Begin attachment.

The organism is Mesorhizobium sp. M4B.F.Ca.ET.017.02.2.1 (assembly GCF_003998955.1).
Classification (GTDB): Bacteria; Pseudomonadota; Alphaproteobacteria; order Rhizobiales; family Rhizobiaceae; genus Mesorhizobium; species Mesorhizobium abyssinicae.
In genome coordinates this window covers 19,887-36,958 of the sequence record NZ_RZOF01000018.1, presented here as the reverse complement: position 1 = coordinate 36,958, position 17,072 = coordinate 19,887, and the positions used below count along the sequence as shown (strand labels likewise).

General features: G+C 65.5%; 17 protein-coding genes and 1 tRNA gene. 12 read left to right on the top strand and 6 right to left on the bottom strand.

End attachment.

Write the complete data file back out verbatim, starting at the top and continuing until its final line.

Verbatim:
The organism is Mesorhizobium sp. M4B.F.Ca.ET.017.02.2.1 (assembly GCF_003998955.1).
Classification (GTDB): Bacteria; Pseudomonadota; Alphaproteobacteria; order Rhizobiales; family Rhizobiaceae; genus Mesorhizobium; species Mesorhizobium abyssinicae.
In genome coordinates this window covers 19,887-36,958 of the sequence record NZ_RZOF01000018.1, presented here as the reverse complement: position 1 = coordinate 36,958, position 17,072 = coordinate 19,887, and the positions used below count along the sequence as shown (strand labels likewise).

General features: G+C 65.5%; 17 protein-coding genes and 1 tRNA gene. 12 read left to right on the top strand and 6 right to left on the bottom strand.